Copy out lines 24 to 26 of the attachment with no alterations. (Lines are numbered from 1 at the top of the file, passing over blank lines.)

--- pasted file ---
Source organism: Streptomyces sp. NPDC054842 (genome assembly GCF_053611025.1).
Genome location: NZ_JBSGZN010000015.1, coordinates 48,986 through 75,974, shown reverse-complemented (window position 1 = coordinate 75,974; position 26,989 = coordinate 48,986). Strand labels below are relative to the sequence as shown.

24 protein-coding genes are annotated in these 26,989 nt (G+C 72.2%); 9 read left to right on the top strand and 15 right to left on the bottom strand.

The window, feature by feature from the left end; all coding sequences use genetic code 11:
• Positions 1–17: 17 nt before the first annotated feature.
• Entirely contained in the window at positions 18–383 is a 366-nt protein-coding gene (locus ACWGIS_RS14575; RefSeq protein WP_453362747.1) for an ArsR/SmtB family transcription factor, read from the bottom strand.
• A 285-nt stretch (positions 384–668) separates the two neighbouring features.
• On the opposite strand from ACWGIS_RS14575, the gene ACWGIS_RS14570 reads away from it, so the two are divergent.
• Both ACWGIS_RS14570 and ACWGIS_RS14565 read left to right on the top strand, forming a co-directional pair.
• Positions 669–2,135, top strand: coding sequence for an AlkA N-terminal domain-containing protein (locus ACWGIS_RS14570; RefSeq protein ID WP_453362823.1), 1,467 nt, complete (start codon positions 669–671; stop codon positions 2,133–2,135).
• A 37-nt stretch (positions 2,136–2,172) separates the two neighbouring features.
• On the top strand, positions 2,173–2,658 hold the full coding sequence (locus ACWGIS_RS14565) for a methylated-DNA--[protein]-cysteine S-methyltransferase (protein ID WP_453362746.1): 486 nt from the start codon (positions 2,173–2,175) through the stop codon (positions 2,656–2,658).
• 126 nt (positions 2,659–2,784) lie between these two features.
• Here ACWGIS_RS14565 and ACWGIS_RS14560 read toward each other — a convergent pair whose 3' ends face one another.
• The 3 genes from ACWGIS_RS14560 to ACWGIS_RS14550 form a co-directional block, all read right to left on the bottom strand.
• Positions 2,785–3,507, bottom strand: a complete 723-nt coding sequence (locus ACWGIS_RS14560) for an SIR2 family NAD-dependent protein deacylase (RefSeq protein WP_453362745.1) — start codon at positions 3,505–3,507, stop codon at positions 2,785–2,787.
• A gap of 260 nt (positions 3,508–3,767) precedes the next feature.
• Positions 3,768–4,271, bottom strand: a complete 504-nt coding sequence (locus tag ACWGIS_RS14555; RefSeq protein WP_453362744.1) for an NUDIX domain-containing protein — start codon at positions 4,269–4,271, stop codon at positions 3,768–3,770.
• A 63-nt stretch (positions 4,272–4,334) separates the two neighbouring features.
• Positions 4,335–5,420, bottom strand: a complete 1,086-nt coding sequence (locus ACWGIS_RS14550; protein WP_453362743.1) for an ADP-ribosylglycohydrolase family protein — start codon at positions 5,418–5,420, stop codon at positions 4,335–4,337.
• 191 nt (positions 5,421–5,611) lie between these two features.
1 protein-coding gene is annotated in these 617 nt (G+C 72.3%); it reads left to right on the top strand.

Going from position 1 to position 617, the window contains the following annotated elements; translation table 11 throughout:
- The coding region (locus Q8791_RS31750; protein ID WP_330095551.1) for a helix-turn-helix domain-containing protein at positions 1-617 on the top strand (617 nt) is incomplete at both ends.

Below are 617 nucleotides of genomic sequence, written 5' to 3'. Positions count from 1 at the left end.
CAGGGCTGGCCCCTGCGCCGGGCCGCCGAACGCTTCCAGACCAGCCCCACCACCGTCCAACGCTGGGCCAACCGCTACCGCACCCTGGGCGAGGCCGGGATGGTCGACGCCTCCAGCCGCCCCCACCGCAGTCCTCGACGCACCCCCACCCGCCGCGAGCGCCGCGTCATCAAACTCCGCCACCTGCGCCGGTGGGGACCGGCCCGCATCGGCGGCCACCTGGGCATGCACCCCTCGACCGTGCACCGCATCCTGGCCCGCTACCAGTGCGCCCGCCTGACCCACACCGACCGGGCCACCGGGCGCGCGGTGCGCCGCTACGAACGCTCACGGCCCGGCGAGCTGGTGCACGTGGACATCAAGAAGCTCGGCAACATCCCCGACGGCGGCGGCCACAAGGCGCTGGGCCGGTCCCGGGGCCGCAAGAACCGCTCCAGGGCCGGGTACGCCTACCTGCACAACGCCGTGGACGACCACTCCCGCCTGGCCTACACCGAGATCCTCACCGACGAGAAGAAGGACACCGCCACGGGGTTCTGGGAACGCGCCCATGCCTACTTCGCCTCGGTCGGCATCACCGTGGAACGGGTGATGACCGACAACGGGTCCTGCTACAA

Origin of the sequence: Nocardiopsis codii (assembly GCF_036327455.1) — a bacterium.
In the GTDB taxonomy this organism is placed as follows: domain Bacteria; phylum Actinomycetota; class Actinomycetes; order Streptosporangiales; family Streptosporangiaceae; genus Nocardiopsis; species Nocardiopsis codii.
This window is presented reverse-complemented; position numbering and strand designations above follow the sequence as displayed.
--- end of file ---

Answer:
- The coding region (locus Q8791_RS31750; protein ID WP_330095551.1) for a helix-turn-helix domain-containing protein at positions 1-617 on the top strand (617 nt) is incomplete at both ends.

Below are 617 nucleotides of genomic sequence, written 5' to 3'. Positions count from 1 at the left end.
CAGGGCTGGCCCCTGCGCCGGGCCGCCGAACGCTTCCAGACCAGCCCCACCACCGTCCAACGCTGGGCCAACCGCTACCGCACCCTGGGCGAGGCCGGGATGGTCGACGCCTCCAGCCGCCCCCACCGCAGTCCTCGACGCACCCCCACCCGCCGCGAGCGCCGCGTCATCAAACTCCGCCACCTGCGCCGGTGGGGACCGGCCCGCATCGGCGGCCACCTGGGCATGCACCCCTCGACCGTGCACCGCATCCTGGCCCGCTACCAGTGCGCCCGCCTGACCCACACCGACCGGGCCACCGGGCGCGCGGTGCGCCGCTACGAACGCTCACGGCCCGGCGAGCTGGTGCACGTGGACATCAAGAAGCTCGGCAACATCCCCGACGGCGGCGGCCACAAGGCGCTGGGCCGGTCCCGGGGCCGCAAGAACCGCTCCAGGGCCGGGTACGCCTACCTGCACAACGCCGTGGACGACCACTCCCGCCTGGCCTACACCGAGATCCTCACCGACGAGAAGAAGGACACCGCCACGGGGTTCTGGGAACGCGCCCATGCCTACTTCGCCTCGGTCGGCATCACCGTGGAACGGGTGATGACCGACAACGGGTCCTGCTACAA